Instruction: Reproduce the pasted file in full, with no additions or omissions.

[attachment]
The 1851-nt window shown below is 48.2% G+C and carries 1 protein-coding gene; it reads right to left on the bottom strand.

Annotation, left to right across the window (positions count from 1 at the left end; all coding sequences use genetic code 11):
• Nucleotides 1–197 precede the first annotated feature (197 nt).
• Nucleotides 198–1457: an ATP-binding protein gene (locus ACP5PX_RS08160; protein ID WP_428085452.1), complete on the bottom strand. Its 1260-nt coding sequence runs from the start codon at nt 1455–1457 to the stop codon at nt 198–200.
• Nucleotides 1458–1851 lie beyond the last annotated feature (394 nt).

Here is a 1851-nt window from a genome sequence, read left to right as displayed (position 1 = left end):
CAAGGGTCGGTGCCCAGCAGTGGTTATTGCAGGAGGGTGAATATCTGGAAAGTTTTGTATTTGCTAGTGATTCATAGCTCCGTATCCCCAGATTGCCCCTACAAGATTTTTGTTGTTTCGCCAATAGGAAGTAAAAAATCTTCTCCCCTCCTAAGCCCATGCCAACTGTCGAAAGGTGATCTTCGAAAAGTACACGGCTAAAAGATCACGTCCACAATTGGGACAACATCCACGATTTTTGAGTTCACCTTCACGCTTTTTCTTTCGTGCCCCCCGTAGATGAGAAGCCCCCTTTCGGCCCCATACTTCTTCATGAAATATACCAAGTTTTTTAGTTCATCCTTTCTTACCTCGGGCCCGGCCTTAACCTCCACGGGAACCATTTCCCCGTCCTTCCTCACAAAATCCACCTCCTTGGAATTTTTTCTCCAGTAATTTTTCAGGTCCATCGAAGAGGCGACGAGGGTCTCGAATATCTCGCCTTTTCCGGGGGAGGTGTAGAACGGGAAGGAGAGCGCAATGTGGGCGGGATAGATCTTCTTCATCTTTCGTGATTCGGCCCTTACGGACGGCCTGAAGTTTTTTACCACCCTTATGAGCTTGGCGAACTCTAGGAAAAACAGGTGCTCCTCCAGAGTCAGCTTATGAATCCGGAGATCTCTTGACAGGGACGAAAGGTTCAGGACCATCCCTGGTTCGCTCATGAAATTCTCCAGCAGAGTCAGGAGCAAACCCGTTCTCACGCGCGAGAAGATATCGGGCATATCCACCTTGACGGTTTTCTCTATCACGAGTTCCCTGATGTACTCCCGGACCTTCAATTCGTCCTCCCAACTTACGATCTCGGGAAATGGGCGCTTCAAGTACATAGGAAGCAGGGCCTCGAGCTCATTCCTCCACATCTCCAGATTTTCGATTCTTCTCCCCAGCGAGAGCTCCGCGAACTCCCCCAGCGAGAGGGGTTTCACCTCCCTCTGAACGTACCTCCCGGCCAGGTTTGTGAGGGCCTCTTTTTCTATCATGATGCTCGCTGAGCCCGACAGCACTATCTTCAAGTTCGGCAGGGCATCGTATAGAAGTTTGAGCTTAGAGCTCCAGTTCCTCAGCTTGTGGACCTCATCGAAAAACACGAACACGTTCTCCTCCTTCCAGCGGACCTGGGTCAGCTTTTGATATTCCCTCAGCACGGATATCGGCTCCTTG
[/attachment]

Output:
The 1851-nt window shown below is 48.2% G+C and carries 1 protein-coding gene; it reads right to left on the bottom strand.

Annotation, left to right across the window (positions count from 1 at the left end; all coding sequences use genetic code 11):
• Nucleotides 1–197 precede the first annotated feature (197 nt).
• Nucleotides 198–1457: an ATP-binding protein gene (locus ACP5PX_RS08160; protein ID WP_428085452.1), complete on the bottom strand. Its 1260-nt coding sequence runs from the start codon at nt 1455–1457 to the stop codon at nt 198–200.
• Nucleotides 1458–1851 lie beyond the last annotated feature (394 nt).

Here is a 1851-nt window from a genome sequence, read left to right as displayed (position 1 = left end):
CAAGGGTCGGTGCCCAGCAGTGGTTATTGCAGGAGGGTGAATATCTGGAAAGTTTTGTATTTGCTAGTGATTCATAGCTCCGTATCCCCAGATTGCCCCTACAAGATTTTTGTTGTTTCGCCAATAGGAAGTAAAAAATCTTCTCCCCTCCTAAGCCCATGCCAACTGTCGAAAGGTGATCTTCGAAAAGTACACGGCTAAAAGATCACGTCCACAATTGGGACAACATCCACGATTTTTGAGTTCACCTTCACGCTTTTTCTTTCGTGCCCCCCGTAGATGAGAAGCCCCCTTTCGGCCCCATACTTCTTCATGAAATATACCAAGTTTTTTAGTTCATCCTTTCTTACCTCGGGCCCGGCCTTAACCTCCACGGGAACCATTTCCCCGTCCTTCCTCACAAAATCCACCTCCTTGGAATTTTTTCTCCAGTAATTTTTCAGGTCCATCGAAGAGGCGACGAGGGTCTCGAATATCTCGCCTTTTCCGGGGGAGGTGTAGAACGGGAAGGAGAGCGCAATGTGGGCGGGATAGATCTTCTTCATCTTTCGTGATTCGGCCCTTACGGACGGCCTGAAGTTTTTTACCACCCTTATGAGCTTGGCGAACTCTAGGAAAAACAGGTGCTCCTCCAGAGTCAGCTTATGAATCCGGAGATCTCTTGACAGGGACGAAAGGTTCAGGACCATCCCTGGTTCGCTCATGAAATTCTCCAGCAGAGTCAGGAGCAAACCCGTTCTCACGCGCGAGAAGATATCGGGCATATCCACCTTGACGGTTTTCTCTATCACGAGTTCCCTGATGTACTCCCGGACCTTCAATTCGTCCTCCCAACTTACGATCTCGGGAAATGGGCGCTTCAAGTACATAGGAAGCAGGGCCTCGAGCTCATTCCTCCACATCTCCAGATTTTCGATTCTTCTCCCCAGCGAGAGCTCCGCGAACTCCCCCAGCGAGAGGGGTTTCACCTCCCTCTGAACGTACCTCCCGGCCAGGTTTGTGAGGGCCTCTTTTTCTATCATGATGCTCGCTGAGCCCGACAGCACTATCTTCAAGTTCGGCAGGGCATCGTATAGAAGTTTGAGCTTAGAGCTCCAGTTCCTCAGCTTGTGGACCTCATCGAAAAACACGAACACGTTCTCCTCCTTCCAGCGGACCTGGGTCAGCTTTTGATATTCCCTCAGCACGGATATCGGCTCCTTG